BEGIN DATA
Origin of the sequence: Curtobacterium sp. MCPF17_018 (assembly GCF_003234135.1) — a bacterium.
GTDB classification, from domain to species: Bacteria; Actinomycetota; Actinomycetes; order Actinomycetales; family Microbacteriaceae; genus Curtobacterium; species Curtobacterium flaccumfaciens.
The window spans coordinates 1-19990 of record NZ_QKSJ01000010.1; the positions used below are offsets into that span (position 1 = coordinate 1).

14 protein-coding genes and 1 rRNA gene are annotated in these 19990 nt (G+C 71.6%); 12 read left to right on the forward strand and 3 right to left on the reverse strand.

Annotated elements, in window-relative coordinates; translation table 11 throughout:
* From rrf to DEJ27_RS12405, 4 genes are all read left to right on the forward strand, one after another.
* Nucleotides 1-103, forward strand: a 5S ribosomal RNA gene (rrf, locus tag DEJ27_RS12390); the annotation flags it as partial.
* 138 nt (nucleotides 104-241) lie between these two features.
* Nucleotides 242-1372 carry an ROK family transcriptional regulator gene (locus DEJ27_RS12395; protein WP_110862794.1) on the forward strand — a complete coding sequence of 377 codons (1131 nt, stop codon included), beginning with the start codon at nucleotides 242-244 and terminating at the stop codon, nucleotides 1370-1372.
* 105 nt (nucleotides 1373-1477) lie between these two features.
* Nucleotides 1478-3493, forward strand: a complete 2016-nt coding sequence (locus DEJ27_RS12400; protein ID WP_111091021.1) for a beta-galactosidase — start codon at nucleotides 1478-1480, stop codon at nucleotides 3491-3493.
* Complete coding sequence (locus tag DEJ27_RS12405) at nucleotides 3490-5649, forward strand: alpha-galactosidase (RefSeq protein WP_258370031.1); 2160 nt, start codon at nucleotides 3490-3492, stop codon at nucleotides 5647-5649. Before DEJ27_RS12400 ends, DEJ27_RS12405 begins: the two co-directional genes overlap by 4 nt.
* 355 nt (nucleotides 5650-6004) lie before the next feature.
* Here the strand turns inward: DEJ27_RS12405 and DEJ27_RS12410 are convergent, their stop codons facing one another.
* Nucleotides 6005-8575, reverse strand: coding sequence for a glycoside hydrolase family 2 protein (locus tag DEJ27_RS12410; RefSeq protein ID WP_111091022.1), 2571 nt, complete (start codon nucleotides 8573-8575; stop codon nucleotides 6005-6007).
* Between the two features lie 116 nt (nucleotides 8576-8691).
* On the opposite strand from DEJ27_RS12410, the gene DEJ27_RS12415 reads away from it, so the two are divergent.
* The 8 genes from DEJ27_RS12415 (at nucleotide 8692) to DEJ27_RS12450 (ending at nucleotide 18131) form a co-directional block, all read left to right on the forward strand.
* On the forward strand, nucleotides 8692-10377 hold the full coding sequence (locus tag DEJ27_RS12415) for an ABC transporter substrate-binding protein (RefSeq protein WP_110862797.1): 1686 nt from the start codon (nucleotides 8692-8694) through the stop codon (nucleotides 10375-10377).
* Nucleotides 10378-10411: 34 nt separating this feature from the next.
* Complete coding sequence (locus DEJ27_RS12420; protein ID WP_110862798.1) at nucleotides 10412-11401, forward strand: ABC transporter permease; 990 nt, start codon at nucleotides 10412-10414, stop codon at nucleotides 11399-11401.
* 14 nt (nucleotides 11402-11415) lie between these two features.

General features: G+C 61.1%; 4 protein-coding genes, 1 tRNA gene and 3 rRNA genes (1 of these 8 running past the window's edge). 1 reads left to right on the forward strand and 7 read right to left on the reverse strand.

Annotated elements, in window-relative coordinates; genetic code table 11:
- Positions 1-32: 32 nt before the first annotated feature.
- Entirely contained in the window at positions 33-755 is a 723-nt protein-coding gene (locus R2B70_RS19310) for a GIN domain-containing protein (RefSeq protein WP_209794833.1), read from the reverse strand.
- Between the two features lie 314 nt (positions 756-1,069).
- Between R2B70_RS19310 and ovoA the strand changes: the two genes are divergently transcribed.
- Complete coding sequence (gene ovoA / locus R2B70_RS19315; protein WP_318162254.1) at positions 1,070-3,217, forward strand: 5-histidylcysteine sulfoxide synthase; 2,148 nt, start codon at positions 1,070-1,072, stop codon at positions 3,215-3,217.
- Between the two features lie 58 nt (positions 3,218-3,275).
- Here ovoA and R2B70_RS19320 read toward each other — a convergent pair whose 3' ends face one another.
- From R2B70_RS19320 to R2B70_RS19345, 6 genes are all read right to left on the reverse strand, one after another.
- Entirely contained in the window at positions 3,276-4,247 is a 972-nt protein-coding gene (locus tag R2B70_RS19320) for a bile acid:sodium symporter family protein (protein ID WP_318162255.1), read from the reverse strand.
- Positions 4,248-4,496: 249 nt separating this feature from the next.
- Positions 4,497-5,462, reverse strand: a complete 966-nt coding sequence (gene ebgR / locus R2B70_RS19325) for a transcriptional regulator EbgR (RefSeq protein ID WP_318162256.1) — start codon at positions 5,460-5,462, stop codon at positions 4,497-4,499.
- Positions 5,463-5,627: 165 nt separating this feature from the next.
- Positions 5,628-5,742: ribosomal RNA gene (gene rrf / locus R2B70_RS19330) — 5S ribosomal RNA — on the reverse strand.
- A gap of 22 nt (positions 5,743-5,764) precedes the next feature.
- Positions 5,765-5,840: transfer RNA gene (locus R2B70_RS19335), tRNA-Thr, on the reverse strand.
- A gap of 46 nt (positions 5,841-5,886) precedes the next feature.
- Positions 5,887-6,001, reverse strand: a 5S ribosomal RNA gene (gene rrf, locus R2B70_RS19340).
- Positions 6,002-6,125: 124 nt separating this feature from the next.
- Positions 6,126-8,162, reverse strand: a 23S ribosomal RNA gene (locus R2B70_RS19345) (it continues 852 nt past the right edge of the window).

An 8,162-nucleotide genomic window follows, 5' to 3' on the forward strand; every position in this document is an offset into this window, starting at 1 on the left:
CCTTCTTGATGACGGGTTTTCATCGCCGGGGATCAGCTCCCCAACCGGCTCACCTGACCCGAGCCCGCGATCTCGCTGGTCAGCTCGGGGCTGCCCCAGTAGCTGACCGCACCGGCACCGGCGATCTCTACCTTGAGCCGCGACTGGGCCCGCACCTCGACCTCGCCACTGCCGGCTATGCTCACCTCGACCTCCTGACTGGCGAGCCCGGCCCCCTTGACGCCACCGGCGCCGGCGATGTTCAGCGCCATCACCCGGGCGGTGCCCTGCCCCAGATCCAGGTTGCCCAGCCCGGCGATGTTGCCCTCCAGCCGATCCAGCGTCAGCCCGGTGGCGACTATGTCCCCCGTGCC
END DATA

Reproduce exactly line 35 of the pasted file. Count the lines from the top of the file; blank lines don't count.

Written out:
- Positions 4,497-5,462, reverse strand: a complete 966-nt coding sequence (gene ebgR / locus R2B70_RS19325) for a transcriptional regulator EbgR (RefSeq protein ID WP_318162256.1) — start codon at positions 5,460-5,462, stop codon at positions 4,497-4,499.